Miller and his graduate students now are developing new ways of studying water's interacting hydrogen bonds, which control much of biochemistry, he said. The next step will be to introduce small biological molecules into the system to learn how water interacts with them.

###

Note: For a computer-generated image of the ice molecule, go to http://www.unc.edu/news/newsserv/pics/smallice.jpg.


Story Source:

The above story is based on materials provided by University Of North Carolina At Chapel Hill. Note: Materials may be edited for content and length.


Cite This Page:

University Of North Carolina At Chapel Hill. "UNC-CH Scientists Create World's Smallest Pieces Of Ice." ScienceDaily. ScienceDaily, 17 January 2000. <www.sciencedaily.com/releases/2000/01/000117071509.htm>.
University Of North Carolina At Chapel Hill. (2000, January 17). UNC-CH Scientists Create World's Smallest Pieces Of Ice. ScienceDaily. Retrieved March 4, 2015 from www.sciencedaily.com/releases/2000/01/000117071509.htm
University Of North Carolina At Chapel Hill. "UNC-CH Scientists Create World's Smallest Pieces Of Ice." ScienceDaily. www.sciencedaily.com/releases/2000/01/000117071509.htm (accessed March 4, 2015).

Share This


More From ScienceDaily



More Matter & Energy News

Wednesday, March 4, 2015

Featured Research

from universities, journals, and other organizations


Featured Videos

from AP, Reuters, AFP, and other news services

Forensic Holodeck Creates 3D Crime Scenes

Forensic Holodeck Creates 3D Crime Scenes

Reuters - Innovations Video Online (Mar. 3, 2015) A holodeck is no longer the preserve of TV sci-fi classic Star Trek, thanks to researchers from the Institute of Forensic Medicine Zurich, who have created what they say is the first system in the world to visualise the 3D data of forensic scans. Jim Drury saw it in operation. Video provided by Reuters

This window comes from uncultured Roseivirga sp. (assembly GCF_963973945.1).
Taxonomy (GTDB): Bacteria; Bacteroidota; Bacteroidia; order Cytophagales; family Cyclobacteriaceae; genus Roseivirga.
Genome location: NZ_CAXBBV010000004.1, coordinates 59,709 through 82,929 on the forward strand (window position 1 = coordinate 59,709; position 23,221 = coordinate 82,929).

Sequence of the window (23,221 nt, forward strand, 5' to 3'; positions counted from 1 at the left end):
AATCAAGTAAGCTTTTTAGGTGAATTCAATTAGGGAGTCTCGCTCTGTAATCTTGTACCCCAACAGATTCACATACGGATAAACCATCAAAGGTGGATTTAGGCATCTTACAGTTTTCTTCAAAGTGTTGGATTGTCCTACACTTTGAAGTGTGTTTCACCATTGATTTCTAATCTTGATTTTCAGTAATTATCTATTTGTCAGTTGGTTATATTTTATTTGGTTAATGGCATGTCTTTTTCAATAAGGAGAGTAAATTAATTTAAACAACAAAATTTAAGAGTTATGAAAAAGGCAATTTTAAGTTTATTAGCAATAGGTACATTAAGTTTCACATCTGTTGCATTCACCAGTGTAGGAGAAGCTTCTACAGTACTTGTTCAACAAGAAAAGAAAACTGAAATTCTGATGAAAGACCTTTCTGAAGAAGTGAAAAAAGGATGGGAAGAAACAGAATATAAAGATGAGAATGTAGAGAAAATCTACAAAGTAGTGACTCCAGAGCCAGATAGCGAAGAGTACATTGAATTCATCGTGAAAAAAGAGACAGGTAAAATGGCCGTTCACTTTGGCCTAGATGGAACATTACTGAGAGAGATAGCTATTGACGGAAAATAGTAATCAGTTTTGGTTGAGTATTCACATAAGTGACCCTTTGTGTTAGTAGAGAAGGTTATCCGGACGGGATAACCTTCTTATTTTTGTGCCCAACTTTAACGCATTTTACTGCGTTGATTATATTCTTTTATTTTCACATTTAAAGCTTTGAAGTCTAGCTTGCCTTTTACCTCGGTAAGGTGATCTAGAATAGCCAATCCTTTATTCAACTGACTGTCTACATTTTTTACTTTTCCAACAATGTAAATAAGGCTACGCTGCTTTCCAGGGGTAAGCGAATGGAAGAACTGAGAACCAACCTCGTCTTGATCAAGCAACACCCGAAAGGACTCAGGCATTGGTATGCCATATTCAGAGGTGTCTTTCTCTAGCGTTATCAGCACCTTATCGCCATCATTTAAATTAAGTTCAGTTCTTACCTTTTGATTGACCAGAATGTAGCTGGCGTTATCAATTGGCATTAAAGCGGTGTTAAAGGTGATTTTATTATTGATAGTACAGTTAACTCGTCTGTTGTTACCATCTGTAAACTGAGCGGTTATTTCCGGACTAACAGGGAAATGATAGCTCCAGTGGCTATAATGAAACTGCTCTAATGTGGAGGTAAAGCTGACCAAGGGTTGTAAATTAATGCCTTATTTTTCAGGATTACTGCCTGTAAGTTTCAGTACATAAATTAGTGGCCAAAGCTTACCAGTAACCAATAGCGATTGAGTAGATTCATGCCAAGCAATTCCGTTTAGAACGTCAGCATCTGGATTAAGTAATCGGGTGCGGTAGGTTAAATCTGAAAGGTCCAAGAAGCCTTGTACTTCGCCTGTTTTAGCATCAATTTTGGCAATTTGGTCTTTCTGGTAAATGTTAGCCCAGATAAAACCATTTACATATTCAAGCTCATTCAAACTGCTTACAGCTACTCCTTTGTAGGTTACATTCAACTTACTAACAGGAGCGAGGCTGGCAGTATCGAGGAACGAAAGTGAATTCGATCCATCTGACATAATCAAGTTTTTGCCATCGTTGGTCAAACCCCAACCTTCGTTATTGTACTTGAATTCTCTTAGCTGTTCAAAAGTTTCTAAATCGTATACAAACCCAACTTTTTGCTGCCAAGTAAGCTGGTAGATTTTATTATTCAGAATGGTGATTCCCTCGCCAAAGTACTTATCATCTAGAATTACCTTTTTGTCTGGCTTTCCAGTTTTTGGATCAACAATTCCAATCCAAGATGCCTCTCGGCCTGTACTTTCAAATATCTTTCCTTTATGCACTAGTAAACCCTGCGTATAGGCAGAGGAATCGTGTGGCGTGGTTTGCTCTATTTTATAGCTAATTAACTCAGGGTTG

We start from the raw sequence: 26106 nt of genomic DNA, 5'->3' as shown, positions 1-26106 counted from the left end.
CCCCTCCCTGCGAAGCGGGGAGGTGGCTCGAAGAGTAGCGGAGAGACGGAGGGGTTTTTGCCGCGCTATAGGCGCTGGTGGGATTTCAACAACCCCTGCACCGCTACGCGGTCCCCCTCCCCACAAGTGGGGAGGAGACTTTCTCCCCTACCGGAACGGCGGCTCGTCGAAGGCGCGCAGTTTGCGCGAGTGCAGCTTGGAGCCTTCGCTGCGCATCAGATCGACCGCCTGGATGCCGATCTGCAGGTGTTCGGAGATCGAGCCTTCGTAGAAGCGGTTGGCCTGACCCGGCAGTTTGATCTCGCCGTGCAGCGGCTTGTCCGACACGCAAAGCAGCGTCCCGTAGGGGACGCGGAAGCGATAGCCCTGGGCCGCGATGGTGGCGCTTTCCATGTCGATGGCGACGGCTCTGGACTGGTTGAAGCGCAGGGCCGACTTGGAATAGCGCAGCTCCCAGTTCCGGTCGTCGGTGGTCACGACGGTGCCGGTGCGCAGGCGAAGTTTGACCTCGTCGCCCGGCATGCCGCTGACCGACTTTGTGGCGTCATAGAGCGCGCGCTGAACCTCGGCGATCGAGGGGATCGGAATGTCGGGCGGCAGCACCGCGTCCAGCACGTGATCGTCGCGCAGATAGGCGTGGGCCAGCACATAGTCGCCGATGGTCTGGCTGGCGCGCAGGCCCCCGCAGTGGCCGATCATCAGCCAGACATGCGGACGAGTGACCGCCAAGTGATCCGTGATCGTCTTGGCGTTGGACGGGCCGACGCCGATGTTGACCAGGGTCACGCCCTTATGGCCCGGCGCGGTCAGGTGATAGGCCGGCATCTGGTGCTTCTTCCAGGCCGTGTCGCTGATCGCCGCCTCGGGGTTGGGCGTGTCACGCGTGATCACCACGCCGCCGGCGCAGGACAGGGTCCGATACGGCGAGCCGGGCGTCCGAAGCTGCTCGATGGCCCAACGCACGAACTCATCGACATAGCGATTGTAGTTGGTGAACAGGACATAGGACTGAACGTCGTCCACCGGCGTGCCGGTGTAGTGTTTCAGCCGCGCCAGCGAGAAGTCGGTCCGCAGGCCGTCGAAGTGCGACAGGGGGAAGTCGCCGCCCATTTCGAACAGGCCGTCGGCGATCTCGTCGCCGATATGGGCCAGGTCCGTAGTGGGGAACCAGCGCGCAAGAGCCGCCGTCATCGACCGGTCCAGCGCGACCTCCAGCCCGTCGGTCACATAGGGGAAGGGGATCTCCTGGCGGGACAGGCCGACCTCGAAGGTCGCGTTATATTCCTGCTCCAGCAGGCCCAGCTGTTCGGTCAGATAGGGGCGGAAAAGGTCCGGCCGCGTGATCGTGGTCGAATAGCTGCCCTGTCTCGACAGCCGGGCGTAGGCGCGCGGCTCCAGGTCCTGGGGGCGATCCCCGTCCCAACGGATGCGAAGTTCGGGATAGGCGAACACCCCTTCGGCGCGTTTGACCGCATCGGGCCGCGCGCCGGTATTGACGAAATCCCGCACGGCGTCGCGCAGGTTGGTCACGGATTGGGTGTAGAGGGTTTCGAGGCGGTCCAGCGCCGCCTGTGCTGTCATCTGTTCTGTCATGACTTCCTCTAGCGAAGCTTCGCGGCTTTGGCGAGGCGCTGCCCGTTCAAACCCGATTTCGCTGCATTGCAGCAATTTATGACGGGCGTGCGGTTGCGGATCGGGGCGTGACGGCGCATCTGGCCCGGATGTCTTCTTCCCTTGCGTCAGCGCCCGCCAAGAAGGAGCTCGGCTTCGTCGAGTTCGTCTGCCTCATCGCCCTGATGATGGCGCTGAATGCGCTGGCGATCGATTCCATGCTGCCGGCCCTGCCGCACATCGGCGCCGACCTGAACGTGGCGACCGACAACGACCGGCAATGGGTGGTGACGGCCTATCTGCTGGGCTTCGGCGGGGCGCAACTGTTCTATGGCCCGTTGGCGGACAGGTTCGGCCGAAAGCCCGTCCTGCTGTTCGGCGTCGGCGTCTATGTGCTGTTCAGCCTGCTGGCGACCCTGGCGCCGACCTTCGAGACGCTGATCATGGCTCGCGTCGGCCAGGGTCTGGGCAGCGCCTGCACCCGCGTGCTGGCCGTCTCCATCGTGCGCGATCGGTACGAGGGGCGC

Powered by NewsLook.com
Solar Plane Passes New Test Ahead of World Tour

Solar Plane Passes New Test Ahead of World Tour

AFP (Mar. 2, 2015) A solar-powered plane made a third successful test flight in the United Arab Emirates on Monday ahead of a planned round-the-world tour to promote alternative energy. Duration: 01:05 Video provided by AFP
Powered by NewsLook.com
Electric Hydrofoiling Watercraft Delivers Eco-Friendly Thrills

Electric Hydrofoiling Watercraft Delivers Eco-Friendly Thrills

Reuters - Innovations Video Online (Mar. 2, 2015) The Quadrofoil is a high-tech electric personal watercraft that its makers call a &apos;sports car for the water&apos;. When it hits 10 km/h, the Slovenian-engineered Quadrofoil is lifted above the water onto four wing-like hydrofoils where it &apos;flies&apos; above the surface with minimal water resistance. Matthew Stock reports. Video provided by Reuters
Powered by NewsLook.com
Everything You Need To Know About Mobile Payments In 2015

Everything You Need To Know About Mobile Payments In 2015

Newsy (Mar. 2, 2015) This year, mobile payments might finally catch on. Here are the things you need to know to stay on top of the latest developments. Video provided by Newsy
Powered by NewsLook.com

Search ScienceDaily

Number of stories in archives: 140,361

Find with keyword(s):
Enter a keyword or phrase to search ScienceDaily for related topics and research stories.

Save/Print:
Share:

Breaking News:

Strange & Offbeat Stories


Space & Time

Matter & Energy

Computers & Math

In Other News

... from NewsDaily.com

Science News

    Health News

      Environment News

        Technology News



          Save/Print:
          Share:

          Free Subscriptions


          Get the latest science news with ScienceDaily's free email newsletters, updated daily and weekly. Or view hourly updated newsfeeds in your RSS reader:

          Get Social & Mobile


          Keep up to date with the latest news from ScienceDaily via social networks and mobile apps:

          Have Feedback?


          Tell us what you think of ScienceDaily -- we welcome both positive and negative comments. Have any problems using the site? Questions?
          Mobile: iPhone Android Web
          Follow: Facebook Twitter Google+
          Subscribe: RSS Feeds Email Newsletters
          Latest Headlines Health & Medicine Mind & Brain Space & Time Matter & Energy Computers & Math Plants & Animals Earth & Climate Fossils & Ruins